I hear a lot of people in InfoSec say things like,
I guess if my biometrics get hacked I’ll just change my face! Or, New Security Best Practice—Change face, eyes, and fingerprints every 90 days!
These are funny, but it’s important to realize that there’s a difference between you and pictures of you.
Imagine, for example, that there’s a security guard at the TSA that authenticates people using a comparison of images from a stick figure camera.
If you look at these pictures above, taken by Randall Munroe with that camera, you can see differences in the people, and those differences are used to authenticate them. So if the TSA guard knows that Philip is the guy with the beret, he can either let him in, or not.
These pictures could be out there in the world, circulated in airports, and even read by automated scanners to determine who to let in or not let in, but we wouldn’t be tempted to say that these pictures have stolen us in some foundational way.
In the case of the stick figure camera this is obvious because the stick figure image of Philip that it makes is just a a feeble abstraction of the real Philip.
The part a lot of people are missing is that modern biometrics are just stick figure cameras with better resolution.
They don’t capture eyes, or voices, or fingerprints. What they do is make crude diagrams of those things.
But wait, you say. Stick figure diagrams can’t confuse humans into thinking they’re a real person! And you can’t log into an iPhone with a stick figure diagram of a fingerprint, while you can with TouchID data.
That’s true, and that brings us to the second piece of this idea: it’s the combination of the diagram and the reader that matters.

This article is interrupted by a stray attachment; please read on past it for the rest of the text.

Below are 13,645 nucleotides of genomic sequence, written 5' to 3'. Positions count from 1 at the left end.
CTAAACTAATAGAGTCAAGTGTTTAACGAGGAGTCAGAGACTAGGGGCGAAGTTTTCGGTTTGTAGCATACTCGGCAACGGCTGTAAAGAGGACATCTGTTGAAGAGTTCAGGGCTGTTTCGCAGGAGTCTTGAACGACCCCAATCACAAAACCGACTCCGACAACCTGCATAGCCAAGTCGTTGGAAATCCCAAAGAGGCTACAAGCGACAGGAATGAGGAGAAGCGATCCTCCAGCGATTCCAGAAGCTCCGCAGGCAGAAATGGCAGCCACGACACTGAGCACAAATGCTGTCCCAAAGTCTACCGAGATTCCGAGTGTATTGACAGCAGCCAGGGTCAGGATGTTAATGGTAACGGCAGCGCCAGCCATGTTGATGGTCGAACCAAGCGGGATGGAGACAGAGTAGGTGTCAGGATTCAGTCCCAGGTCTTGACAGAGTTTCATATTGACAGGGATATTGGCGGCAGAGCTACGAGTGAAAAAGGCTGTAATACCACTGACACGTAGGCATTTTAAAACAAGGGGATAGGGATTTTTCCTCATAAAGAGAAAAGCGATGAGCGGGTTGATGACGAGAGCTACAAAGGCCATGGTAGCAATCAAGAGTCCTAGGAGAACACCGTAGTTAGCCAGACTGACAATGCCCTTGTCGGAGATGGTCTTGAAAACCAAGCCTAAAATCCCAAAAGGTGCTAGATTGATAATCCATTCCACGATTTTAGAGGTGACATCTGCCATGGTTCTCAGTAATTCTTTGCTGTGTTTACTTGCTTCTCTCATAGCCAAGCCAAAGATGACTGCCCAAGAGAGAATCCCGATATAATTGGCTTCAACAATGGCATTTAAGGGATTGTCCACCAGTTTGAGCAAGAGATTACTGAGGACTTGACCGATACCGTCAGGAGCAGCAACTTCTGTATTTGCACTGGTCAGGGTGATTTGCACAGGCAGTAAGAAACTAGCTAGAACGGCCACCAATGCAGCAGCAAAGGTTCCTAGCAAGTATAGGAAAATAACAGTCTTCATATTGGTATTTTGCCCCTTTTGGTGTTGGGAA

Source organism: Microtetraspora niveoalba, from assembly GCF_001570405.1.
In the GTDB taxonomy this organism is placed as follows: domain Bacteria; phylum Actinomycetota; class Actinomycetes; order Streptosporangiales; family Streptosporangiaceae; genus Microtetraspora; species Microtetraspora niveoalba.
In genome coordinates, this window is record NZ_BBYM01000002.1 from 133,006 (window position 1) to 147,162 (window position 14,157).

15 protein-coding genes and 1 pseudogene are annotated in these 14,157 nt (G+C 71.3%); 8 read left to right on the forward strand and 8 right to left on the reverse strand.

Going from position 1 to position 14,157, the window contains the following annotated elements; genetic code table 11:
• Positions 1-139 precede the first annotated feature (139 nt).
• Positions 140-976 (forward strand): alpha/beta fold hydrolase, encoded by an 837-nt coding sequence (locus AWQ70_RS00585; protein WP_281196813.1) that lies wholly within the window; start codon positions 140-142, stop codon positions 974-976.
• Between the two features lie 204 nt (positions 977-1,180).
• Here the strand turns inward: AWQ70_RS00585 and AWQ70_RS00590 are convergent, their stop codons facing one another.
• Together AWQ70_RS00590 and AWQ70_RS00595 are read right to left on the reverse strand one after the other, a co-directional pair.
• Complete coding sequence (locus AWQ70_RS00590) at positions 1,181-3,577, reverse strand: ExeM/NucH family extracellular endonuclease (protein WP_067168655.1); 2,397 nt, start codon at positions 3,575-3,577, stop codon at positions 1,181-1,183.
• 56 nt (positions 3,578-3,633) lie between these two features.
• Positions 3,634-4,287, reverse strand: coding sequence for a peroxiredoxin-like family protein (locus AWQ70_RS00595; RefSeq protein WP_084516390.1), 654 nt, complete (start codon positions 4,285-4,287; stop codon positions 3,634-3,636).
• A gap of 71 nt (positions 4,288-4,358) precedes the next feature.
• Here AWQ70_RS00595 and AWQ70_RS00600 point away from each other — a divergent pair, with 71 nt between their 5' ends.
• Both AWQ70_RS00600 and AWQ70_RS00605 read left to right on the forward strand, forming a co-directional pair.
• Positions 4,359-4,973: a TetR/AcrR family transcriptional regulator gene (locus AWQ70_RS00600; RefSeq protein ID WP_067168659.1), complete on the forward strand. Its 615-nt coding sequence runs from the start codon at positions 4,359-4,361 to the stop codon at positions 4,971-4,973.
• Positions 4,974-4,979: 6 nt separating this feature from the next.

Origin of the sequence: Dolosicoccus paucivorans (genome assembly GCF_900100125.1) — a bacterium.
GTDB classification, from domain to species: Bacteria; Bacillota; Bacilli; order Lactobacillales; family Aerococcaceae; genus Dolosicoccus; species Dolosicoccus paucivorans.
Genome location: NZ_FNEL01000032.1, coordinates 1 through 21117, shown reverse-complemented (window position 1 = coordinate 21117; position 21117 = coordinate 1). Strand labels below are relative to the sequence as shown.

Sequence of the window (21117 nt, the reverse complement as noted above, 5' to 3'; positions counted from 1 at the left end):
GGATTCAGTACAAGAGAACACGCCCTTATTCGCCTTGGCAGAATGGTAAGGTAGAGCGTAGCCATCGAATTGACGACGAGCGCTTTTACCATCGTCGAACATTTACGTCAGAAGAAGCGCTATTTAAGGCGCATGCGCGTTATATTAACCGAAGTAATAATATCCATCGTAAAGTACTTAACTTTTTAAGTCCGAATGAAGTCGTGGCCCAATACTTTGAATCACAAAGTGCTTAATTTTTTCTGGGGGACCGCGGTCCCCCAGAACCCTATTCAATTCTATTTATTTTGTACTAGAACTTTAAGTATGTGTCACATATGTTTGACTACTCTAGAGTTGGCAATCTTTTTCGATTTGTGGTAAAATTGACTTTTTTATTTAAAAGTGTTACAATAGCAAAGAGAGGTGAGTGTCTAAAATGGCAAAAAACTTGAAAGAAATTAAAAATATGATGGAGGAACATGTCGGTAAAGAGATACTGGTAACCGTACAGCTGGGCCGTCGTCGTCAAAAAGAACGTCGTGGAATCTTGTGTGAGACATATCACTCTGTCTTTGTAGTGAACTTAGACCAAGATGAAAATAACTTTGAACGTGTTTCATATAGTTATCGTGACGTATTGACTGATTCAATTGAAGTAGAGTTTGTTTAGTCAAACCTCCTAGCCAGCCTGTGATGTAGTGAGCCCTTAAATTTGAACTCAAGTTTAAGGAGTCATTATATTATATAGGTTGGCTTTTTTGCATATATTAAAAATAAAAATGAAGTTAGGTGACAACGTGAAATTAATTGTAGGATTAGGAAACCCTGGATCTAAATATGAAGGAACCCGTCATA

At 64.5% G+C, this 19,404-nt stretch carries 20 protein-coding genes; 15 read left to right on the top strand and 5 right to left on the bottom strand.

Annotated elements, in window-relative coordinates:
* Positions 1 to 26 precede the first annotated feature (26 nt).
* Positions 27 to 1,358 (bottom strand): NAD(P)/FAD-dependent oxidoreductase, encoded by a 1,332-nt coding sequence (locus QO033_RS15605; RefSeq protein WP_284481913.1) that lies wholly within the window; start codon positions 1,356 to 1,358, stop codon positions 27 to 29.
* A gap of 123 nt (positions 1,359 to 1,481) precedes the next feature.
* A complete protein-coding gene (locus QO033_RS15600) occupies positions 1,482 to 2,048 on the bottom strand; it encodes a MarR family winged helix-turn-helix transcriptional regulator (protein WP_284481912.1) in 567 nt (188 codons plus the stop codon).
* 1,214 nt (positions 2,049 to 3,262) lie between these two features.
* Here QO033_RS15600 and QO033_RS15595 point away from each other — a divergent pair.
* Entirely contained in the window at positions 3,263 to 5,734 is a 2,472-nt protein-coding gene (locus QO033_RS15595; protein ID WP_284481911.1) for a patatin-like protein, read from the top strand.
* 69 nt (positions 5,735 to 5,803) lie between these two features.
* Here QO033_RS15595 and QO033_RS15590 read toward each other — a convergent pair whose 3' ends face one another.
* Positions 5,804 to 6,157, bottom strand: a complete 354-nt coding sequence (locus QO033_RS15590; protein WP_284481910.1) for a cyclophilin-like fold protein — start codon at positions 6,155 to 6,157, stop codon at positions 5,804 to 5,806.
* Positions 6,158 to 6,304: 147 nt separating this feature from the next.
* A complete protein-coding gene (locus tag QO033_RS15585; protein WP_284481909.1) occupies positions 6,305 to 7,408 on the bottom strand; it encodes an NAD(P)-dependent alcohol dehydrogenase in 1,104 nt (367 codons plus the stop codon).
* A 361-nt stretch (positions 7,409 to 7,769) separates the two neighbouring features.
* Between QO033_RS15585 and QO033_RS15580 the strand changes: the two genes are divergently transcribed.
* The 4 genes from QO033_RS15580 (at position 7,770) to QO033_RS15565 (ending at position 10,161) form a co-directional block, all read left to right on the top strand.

Humans don’t authenticate other peoples’ faces based on reality either. They actually create a representation in the brain of a person they’re viewing, as perceived by the eyes, the brain, etc., which is turned into a concept.
It’s just another drawing. The original, eye-based kind.
Then the reader—going back hundreds of thousands of years—was also the human eye (and brain), and that completed the pair: the eye takes the image, stores it as a concept, and then the eye reads it and checks for a match.
With modern biometrics we have a different pair: a machine takes the diagram, and a machine reads it to see if it matches. But it’s still just a representation of the thing and not the thing itself.
Why does this matter?
Because to change the authentication system you just have to change either the image or the reader. The object itself is largely irrelevant.
The more complexity you have in a stick figure drawing, the more choices you actually are making about what to sample and how to store that representation. With a system like TouchID there was a lot of data there, and a lot of choices about how to capture it (sensor), manipulate it, and then store it (algorithm). With FaceID there’s far more.
Imagine a representation of a fingerprint in a biometric system as something like a randomly situated, three-dimensional matrix of dots the size of a basketball. As you rotate this ball around in your hands, with all the various sizes of the dots, and distances between them, that’s the fingerprint. That’s your stick figure picture.
It’s also important to understand that this figure is a destructive representation, meaning that—like a hashing algorithm—there’s no way to go from the representation to the original because biometric systems aren’t storing photographs of the body.
If you adjust the algorithm for capture of the image—or the algorithm for how it’s saved into the 3D array of dots—in any way, well, now you have a completely different representation that would require an update on the reader side to match it.